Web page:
Believe me. In high school I would actually sometimes get a facial tick right before I had to get up and speak--and the last thing that a nervous person needs before they get up to speak is a FACIAL TICK!!! I still wasn't super chill with public speaking in college, but you know what I did after college?
Yeah, I was a substitute teacher. Loads of off-the-cuff public speaking there, often to a hostile audience, to boot.
And then I went to grad school, and taught some more. All the freaking time I was teaching. I still sometimes wince at the stupid shit that came out of my mouth sometimes (and still does), but who cares?
No. Big. Deal.
That's what we're going for, with forced participation in academic fairs and spelling bees and plays and performances. They'll thank me one day, I'm sure, and even if they don't, I won't care, because I'll have adorable videos such as this one:
I can see Syd's nervousness broadcast on her face, and hear it in her voice, but she did a wonderful job. She even recited "In Flanders Fields," although I don't think it was clear that she'd memorized it, as she kept glancing down at her paper in terror.
But afterwards, this is her face, after a job very well done:
Will actually did manage to distill the Battle of Kursk down into a more comprehensible summary, although up to this presentation, and then beginning again directly afterwards, she behaved like the rottenest rotten child who ever behaved rottenly. The history fair took place in the public library, you see. Just outside of this conference room and down the hall are all the books. And was Will being permitted to leave that conference room, go down that hall, and glory in those books?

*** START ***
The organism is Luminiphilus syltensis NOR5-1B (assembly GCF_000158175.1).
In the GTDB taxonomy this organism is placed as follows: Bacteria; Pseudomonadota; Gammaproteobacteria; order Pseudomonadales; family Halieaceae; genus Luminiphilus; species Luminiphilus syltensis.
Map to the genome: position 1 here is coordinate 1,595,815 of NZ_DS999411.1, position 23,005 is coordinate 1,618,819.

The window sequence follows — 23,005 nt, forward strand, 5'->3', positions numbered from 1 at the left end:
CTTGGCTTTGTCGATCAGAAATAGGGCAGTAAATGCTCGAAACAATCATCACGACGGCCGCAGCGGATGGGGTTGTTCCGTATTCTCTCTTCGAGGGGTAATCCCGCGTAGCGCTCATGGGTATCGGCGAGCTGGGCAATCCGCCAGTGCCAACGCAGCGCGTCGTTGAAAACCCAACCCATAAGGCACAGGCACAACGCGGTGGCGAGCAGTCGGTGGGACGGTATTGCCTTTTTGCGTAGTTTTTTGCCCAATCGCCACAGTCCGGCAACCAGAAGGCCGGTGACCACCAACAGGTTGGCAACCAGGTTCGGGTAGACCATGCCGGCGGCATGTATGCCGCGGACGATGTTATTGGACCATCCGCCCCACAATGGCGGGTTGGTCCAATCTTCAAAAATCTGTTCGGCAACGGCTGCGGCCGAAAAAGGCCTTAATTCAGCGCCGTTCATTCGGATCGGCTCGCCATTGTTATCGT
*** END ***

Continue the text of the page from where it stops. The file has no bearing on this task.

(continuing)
No. No, she was not.
Hence Monster Child of the Rude Behavior. She refused to sit with the tons of other children and listen to the presentations. Instead, she wandered around, sometimes even behind the presentation area so that everyone could see her actively misbehaving. Mind you, in my homeschooling circle there is a wide range of behavior tolerated, because in a good homeschool group we operate on a strict "live and let live" policy, so really nobody was bothered but me and Matt. I'll mildly quell any misbehaving child in my own personal reach, whether they're mine or no, but this particular child of mine deliberately stayed out of my reach.
It actually took me a few tries to call her over when it was her turn to present, and then she spent a goodly bit of time acting as if she just had no idea where her written report could possibly have gotten to (it was on the table next to her), but eventually she got her act together and gave us this:
Could you hear Syd having her own little tantrum during the presentation? She was sitting on Matt's lap, and he had the gall to put an arm on her shoulder to stop her from leaning forward in front of my camera while I was videotaping Will. From the outraged whispers he was met with, you'd think he'd just told her that he was going to smack her with a stick.
Ah, my two sweet tweens!
You'll be pleased to know that all the other children were just adorable. I was the organizer of this particular fair, and it was my pleasure to help the children get set up, then introduce each one for their turn. After each presentation--some confident, some shaky, one in song--I looked each kid in their eyes and told each one that they'd done an excellent job.
And even though I said the exact same thing to each kid (you never want to say something different to each kid, because something that you say might be better than something else that you say, and kids notice that), I'm hoping that they knew that I meant it equally sincerely every single time, because every single kid always looked pleased, and smiled at me, and thanked me, before sitting down and listening to the next kid's excellent presentation.
It was the best history fair that I've ever been to.